Moon Jae-in, presidential candidate of the Democratic Party of Korea, prepares for a televised presidential debate in Seoul on Tuesday, May 2, 2017, ahead of the May 9 election to replace former president Park Geun-hye. (Ryu Seung-Il/Bloomberg)

South Korea is on the brink of electing a liberal president with distinctly different ideas than the Trump administration on how to deal with North Korea — potentially complicating efforts to punish Kim Jong Un’s regime.  

He is also a candidate who fears that the U.S. government has been acting to box him in on a controversial American missile defense system and circumvent South Korea’s democratic process. 

“I don’t believe the U.S. has the intention [to influence our election], but I do have some reservations,” Moon Jae-in told The Washington Post in an interview.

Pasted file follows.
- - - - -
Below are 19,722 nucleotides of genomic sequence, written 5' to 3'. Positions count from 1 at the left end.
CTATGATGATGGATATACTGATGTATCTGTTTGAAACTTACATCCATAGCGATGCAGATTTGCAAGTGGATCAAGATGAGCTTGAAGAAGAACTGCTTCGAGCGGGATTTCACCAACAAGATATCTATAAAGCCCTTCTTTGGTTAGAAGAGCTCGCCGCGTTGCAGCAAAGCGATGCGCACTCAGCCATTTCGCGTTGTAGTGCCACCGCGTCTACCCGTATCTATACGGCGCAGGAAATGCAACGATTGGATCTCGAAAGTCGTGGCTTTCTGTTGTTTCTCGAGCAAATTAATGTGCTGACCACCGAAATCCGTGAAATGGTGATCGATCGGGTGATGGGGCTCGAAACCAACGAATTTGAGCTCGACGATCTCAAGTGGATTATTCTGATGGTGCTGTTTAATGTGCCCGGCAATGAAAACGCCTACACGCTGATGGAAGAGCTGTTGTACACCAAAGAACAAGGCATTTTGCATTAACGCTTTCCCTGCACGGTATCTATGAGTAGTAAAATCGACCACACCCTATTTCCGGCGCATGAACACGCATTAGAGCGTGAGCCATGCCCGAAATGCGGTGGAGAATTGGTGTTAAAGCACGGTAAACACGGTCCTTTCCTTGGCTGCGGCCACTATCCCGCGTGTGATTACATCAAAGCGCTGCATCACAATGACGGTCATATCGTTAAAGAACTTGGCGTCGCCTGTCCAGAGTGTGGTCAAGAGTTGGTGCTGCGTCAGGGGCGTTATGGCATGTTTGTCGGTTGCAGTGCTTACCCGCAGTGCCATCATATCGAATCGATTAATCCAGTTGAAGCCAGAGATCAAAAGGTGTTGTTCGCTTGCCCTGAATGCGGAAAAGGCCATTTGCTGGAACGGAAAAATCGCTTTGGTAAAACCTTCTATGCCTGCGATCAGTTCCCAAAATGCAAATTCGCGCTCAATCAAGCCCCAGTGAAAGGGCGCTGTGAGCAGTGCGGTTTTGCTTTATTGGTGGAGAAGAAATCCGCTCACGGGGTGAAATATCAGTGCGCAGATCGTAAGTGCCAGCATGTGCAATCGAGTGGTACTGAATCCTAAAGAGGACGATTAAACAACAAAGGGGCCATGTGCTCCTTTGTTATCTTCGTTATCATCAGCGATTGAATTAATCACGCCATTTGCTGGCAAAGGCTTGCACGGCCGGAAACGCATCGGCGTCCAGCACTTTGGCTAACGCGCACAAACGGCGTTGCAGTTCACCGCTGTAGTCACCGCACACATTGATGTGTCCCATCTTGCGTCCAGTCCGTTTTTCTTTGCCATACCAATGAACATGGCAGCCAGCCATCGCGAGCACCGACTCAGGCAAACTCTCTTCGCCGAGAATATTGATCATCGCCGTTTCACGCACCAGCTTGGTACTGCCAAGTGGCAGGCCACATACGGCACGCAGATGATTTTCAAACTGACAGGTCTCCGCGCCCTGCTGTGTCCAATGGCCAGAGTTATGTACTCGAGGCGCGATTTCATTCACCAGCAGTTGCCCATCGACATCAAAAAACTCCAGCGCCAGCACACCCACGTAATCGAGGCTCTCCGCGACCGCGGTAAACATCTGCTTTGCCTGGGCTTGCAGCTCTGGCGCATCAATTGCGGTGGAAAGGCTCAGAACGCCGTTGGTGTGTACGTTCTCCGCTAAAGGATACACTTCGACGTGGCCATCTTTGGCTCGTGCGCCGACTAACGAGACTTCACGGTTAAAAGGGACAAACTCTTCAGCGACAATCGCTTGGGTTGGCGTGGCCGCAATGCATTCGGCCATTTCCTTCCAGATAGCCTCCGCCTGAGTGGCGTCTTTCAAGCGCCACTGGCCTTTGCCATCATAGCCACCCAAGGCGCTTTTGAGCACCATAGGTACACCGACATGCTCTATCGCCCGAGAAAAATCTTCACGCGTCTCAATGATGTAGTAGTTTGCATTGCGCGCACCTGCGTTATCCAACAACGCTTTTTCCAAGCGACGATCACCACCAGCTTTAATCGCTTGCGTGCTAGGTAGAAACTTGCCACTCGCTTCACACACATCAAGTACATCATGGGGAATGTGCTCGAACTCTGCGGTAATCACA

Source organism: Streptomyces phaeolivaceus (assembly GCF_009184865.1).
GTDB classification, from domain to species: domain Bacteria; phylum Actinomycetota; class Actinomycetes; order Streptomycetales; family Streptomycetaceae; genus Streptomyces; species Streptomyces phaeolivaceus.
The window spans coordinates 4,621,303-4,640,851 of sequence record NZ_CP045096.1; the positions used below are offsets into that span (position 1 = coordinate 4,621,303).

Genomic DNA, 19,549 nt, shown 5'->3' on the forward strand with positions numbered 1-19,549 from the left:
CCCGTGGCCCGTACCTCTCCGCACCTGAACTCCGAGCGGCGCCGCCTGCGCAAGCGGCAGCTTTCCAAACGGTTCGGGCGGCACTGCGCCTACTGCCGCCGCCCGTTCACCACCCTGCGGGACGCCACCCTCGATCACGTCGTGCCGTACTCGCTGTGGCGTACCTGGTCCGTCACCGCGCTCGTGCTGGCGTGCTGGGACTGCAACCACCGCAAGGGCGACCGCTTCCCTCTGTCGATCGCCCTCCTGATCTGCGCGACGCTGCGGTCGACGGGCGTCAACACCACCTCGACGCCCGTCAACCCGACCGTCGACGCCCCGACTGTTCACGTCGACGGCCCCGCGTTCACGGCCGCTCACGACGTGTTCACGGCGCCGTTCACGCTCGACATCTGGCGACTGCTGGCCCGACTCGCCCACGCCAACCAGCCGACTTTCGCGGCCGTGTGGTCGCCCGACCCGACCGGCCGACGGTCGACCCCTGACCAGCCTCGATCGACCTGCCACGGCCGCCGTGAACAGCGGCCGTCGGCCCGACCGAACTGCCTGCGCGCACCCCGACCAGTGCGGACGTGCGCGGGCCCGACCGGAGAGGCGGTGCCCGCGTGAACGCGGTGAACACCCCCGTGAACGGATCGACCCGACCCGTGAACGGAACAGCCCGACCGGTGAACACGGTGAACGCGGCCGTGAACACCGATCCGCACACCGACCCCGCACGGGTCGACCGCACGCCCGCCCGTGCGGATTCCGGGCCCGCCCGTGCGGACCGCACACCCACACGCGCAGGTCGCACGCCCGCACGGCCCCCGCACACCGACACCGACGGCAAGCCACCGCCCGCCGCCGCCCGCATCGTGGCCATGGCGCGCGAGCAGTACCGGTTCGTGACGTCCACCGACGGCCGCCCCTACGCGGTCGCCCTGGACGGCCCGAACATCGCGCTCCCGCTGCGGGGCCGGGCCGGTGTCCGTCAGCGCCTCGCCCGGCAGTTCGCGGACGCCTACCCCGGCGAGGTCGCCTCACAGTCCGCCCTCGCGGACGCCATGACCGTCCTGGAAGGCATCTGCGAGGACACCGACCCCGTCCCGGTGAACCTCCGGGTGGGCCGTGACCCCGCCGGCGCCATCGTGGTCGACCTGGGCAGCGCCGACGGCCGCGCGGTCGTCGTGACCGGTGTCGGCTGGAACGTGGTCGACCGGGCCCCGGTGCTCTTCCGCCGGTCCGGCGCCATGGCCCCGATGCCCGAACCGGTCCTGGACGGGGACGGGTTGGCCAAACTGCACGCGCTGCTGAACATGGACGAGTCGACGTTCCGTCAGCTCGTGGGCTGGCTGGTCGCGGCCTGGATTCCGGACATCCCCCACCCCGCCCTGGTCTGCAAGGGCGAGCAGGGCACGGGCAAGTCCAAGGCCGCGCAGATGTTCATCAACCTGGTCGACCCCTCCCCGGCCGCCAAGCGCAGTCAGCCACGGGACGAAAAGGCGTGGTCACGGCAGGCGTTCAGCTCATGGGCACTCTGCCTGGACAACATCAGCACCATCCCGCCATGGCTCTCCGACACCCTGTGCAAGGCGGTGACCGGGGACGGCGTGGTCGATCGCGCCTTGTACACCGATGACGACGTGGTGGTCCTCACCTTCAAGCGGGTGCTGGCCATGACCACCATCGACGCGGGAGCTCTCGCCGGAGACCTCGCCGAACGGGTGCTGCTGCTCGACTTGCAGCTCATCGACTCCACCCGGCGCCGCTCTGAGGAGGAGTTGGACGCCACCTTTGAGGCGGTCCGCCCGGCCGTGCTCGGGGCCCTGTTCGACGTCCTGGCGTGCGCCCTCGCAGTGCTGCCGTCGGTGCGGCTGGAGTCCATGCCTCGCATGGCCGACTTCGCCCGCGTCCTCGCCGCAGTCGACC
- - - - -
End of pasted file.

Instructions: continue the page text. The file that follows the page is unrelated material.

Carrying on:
Barring a major upset, Moon will become South Korea’s president Tuesday, replacing Park ­Geun-hye, who was impeached in March and is on trial on bribery charges. Because Park was dismissed from office, Moon will immediately become president if elected, without the usual transition period. 

(Jason Aldag/The Washington Post)

With Moon pledging to review the Park government’s decision to deploy the Terminal High Altitude Area Defense (THAAD) antimissile system, the U.S. military has acted swiftly to get it up and running. This has sparked widespread criticism here that the United States is trying to make it difficult, if not impossible, for Moon to reverse it. 

The final components for THAAD were taken to the site in the middle of the night last week, triggering protests, and the system became operational Monday. It is designed to shoot down North Korean missiles, but many in South Korea fear it will make them more of a target.